wide. 
          
                              ROMEO
          There is no world without Verona walls, hence 
          banished is banished from the world and worlds exile 
          is death. Then banished is death mis-termed. Calling 
          death banished, thou cu'st my head off with a golden 
          axe and smiles upon the stroke that murders me. 
          
                              FATHER LAWRENCE
          O deadly sin, O rude unthankfulness! This is dear 
          mercy and thou sees it not. Hence! 
          
                              NURSE
          I come for my lady Juliet. 
          
                              FATHER LAWRENCE
          Welcome. 
          
                              NURSE
          Where is my Lady's lord? 
          
                              FATHER LAWRENCE
          Romeo, come forth. 
          
                              ROMEO
          Nurse. 
          
                              NURSE
          Sir. Ah, sir. Death the end of all 
          
                              Romeo
          Speakest thou of Juliet? Where is she? And how doth 
          she? And what say my concealed lady of our canceled 
          love? 
          
                              NURSE
          O, she says nothing sir, but weeps and weeps, and 
          then on Romeo cries and then falls down again. 
          
                              ROMEO
          As if that name, Shot from the deadly level of a gun 
          did murder her, as that name's cursed hand did murder 
          her kinsman. 
          
                              FATHER LAWRENCE
          I thought thy disposition better tempered! Thy Juliet 
          is alive. There art thou happy. The law that 
          threatened death becomes thy friend and turns it to 
          exile. There art thou happy. A Pack of blessings 
          light upon thy back. Wherefore railest thou on thy 
          birth the heaven and earth? Since birth and heaven 
          and earth all three do meet in thee at once. 
          
                              NURSE
          Sir, a ring my lady bid me give you. 
          
                              ROMEO
          How well my comfort is revived by this. 
          
                              FATHER LAWRENCE
          Hie you make haste! But look thou stay not till the 
          watch be set, for then thou canst not pass to Mantua 
          where thau shalt live till we can find a time to 
          blaze you marriage, reconcile your friends, beg 
          pardon of the Prince and call thee back with twenty 
          hundred times more joy, than thou wentst forth in 
          lamentation. Quick hence! Be gone by break of day! 
          Sojourn in Mantua. 
          
                              ROMEO
          Farewell. 
          
                              JULIET
          O God. Did Romeo's hand shed Tybalt's blood? O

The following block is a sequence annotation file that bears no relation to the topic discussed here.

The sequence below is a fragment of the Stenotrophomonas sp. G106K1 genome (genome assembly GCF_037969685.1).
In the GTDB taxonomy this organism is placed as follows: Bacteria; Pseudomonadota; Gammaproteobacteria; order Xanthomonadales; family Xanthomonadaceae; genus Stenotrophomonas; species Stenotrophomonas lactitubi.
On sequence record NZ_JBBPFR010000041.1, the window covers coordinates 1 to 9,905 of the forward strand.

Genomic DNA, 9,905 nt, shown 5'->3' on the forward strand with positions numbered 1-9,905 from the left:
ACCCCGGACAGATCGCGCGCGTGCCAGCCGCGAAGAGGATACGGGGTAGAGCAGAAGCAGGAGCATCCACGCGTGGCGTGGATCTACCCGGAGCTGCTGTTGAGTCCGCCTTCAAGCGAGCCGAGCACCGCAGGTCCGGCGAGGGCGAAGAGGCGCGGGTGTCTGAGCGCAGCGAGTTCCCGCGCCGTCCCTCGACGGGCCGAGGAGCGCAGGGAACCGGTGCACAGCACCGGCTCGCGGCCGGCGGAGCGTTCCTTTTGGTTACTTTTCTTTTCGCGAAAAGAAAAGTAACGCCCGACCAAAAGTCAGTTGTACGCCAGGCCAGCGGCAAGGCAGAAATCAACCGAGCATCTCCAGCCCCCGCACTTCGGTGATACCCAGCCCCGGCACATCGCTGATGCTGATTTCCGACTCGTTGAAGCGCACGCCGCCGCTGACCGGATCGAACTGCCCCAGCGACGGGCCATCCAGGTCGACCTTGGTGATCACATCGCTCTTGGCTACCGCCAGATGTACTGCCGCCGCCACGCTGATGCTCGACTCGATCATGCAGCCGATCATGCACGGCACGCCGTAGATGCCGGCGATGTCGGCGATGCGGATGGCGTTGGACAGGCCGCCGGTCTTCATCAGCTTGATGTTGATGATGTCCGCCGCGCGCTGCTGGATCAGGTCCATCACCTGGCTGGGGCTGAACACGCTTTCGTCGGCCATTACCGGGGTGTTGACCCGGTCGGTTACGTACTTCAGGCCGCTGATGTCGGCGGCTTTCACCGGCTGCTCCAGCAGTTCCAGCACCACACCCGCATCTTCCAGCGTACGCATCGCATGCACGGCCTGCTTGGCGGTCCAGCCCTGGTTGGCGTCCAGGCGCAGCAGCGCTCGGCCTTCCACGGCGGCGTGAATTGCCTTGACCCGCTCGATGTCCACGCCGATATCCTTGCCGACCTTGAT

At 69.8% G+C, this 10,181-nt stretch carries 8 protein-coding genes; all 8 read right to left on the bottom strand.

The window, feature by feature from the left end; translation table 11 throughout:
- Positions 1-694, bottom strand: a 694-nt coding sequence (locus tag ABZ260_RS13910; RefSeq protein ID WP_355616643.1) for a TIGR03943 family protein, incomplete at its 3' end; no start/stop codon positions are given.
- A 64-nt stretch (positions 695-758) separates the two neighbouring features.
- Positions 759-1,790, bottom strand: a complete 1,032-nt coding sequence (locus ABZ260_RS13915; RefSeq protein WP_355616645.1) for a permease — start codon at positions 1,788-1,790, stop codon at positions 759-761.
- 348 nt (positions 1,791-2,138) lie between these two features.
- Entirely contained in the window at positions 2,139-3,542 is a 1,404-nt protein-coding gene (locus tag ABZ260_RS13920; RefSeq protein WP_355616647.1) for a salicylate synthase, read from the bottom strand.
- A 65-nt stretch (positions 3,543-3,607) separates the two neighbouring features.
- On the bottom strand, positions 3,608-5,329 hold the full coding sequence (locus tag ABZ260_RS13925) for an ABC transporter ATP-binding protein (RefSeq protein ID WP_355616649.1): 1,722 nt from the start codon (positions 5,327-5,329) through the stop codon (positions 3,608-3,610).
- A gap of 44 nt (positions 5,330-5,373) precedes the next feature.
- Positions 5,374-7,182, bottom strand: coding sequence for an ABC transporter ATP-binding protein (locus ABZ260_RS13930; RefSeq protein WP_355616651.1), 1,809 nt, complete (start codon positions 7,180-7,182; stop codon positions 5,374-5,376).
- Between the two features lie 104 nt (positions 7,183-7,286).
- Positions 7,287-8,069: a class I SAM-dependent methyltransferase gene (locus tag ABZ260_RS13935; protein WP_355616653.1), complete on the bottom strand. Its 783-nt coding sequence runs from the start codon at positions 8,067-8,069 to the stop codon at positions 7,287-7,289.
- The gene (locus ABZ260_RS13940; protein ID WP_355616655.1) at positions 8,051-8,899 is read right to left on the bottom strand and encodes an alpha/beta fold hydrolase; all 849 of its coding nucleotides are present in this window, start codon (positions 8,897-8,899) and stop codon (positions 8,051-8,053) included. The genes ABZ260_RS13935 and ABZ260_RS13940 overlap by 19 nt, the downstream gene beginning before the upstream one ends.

serpent heart hid with a flowering face. Was ever 
          book containing such vile matter's so fairly bound? 
          O, that deceit should dwell in such a gorgeous 
          palace. 
          
                              GLORIA
          She'll not come down tonight. 
          
                              DAVE
          These times of woe afford no time to woo. 
          
                              CAPULET
          Look you, she loved her kinsman Tybalt dearly. 
          
                              GLORIA
          And so did I. 
          
                              GLORIA
          Well, we were born to die. 
          
                              GLORIA
          I'll know her mind early tomorrow, but tonight she's 
          mewed up to her heaviness. 
          
                              CAPULET
          I will makes a desperate tender of my child's love. I 
          think she will be ruled in all respect by me; Nay, 
          more, I doubt it not. But what say you to Thursday? 
          
                              DAVE
          My lord, I... I would that Thursday were tomorrow. 
          
                              CAPULET
          A Thursday let it be then. Wife, you go to Juliet ere 
          you go to bed. Tell her, a Thursday she will be 
          married to this noble sir! 
          
                              JULIET
          Wilt thou be gone? It is not yet near day. 
          
                              ROMEO
          I must be gone and live, or stay and die. 
          
                              JULIET
          That light is not daylight, I know it, I. It is some 
          meteor that the sun exhales to light thee on thy way 
          to Mantua. Therefore stay yet. Thou needest not be 
          gone. 
          
                              ROMEO
          Let me be taken, let me be put to death. I have more 
          care to stay then will to go. Come death, Welcome,